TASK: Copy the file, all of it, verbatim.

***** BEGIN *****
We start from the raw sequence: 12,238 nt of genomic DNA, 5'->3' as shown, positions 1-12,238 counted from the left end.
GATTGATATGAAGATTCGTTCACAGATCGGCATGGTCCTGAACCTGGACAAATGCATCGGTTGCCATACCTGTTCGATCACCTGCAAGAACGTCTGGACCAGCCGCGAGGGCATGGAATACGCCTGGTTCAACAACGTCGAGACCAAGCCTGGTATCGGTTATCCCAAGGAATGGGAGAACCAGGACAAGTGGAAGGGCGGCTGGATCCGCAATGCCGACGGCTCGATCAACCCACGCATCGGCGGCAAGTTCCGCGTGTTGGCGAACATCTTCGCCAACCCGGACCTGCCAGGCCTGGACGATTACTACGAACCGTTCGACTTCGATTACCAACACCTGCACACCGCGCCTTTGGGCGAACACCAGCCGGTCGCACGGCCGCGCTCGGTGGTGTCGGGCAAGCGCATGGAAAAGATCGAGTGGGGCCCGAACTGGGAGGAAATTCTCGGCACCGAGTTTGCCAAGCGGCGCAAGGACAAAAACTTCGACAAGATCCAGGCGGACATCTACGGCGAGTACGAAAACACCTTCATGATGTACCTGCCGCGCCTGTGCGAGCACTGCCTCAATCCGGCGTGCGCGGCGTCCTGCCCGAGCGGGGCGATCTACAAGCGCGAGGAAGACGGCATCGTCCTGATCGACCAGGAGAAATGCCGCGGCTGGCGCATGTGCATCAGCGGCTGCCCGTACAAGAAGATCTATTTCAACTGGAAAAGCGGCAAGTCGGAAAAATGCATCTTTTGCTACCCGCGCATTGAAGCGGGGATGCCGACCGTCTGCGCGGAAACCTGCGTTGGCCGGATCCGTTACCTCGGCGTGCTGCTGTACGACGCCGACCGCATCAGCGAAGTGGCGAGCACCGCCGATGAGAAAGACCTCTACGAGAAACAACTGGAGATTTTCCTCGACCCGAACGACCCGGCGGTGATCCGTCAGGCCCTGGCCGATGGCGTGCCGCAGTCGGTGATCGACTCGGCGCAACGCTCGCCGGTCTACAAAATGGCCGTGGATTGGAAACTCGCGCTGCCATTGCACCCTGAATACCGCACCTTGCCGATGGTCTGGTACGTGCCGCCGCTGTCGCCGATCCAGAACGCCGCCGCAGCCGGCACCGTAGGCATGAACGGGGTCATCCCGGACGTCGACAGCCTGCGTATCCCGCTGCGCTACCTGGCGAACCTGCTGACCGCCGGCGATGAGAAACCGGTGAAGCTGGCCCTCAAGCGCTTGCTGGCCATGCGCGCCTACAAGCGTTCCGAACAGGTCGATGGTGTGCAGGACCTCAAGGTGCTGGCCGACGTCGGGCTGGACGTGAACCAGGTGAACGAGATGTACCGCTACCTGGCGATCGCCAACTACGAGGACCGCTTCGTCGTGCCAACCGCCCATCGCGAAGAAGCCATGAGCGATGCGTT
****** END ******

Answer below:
We start from the raw sequence: 12,238 nt of genomic DNA, 5'->3' as shown, positions 1-12,238 counted from the left end.
GATTGATATGAAGATTCGTTCACAGATCGGCATGGTCCTGAACCTGGACAAATGCATCGGTTGCCATACCTGTTCGATCACCTGCAAGAACGTCTGGACCAGCCGCGAGGGCATGGAATACGCCTGGTTCAACAACGTCGAGACCAAGCCTGGTATCGGTTATCCCAAGGAATGGGAGAACCAGGACAAGTGGAAGGGCGGCTGGATCCGCAATGCCGACGGCTCGATCAACCCACGCATCGGCGGCAAGTTCCGCGTGTTGGCGAACATCTTCGCCAACCCGGACCTGCCAGGCCTGGACGATTACTACGAACCGTTCGACTTCGATTACCAACACCTGCACACCGCGCCTTTGGGCGAACACCAGCCGGTCGCACGGCCGCGCTCGGTGGTGTCGGGCAAGCGCATGGAAAAGATCGAGTGGGGCCCGAACTGGGAGGAAATTCTCGGCACCGAGTTTGCCAAGCGGCGCAAGGACAAAAACTTCGACAAGATCCAGGCGGACATCTACGGCGAGTACGAAAACACCTTCATGATGTACCTGCCGCGCCTGTGCGAGCACTGCCTCAATCCGGCGTGCGCGGCGTCCTGCCCGAGCGGGGCGATCTACAAGCGCGAGGAAGACGGCATCGTCCTGATCGACCAGGAGAAATGCCGCGGCTGGCGCATGTGCATCAGCGGCTGCCCGTACAAGAAGATCTATTTCAACTGGAAAAGCGGCAAGTCGGAAAAATGCATCTTTTGCTACCCGCGCATTGAAGCGGGGATGCCGACCGTCTGCGCGGAAACCTGCGTTGGCCGGATCCGTTACCTCGGCGTGCTGCTGTACGACGCCGACCGCATCAGCGAAGTGGCGAGCACCGCCGATGAGAAAGACCTCTACGAGAAACAACTGGAGATTTTCCTCGACCCGAACGACCCGGCGGTGATCCGTCAGGCCCTGGCCGATGGCGTGCCGCAGTCGGTGATCGACTCGGCGCAACGCTCGCCGGTCTACAAAATGGCCGTGGATTGGAAACTCGCGCTGCCATTGCACCCTGAATACCGCACCTTGCCGATGGTCTGGTACGTGCCGCCGCTGTCGCCGATCCAGAACGCCGCCGCAGCCGGCACCGTAGGCATGAACGGGGTCATCCCGGACGTCGACAGCCTGCGTATCCCGCTGCGCTACCTGGCGAACCTGCTGACCGCCGGCGATGAGAAACCGGTGAAGCTGGCCCTCAAGCGCTTGCTGGCCATGCGCGCCTACAAGCGTTCCGAACAGGTCGATGGTGTGCAGGACCTCAAGGTGCTGGCCGACGTCGGGCTGGACGTGAACCAGGTGAACGAGATGTACCGCTACCTGGCGATCGCCAACTACGAGGACCGCTTCGTCGTGCCAACCGCCCATCGCGAAGAAGCCATGAGCGATGCGTT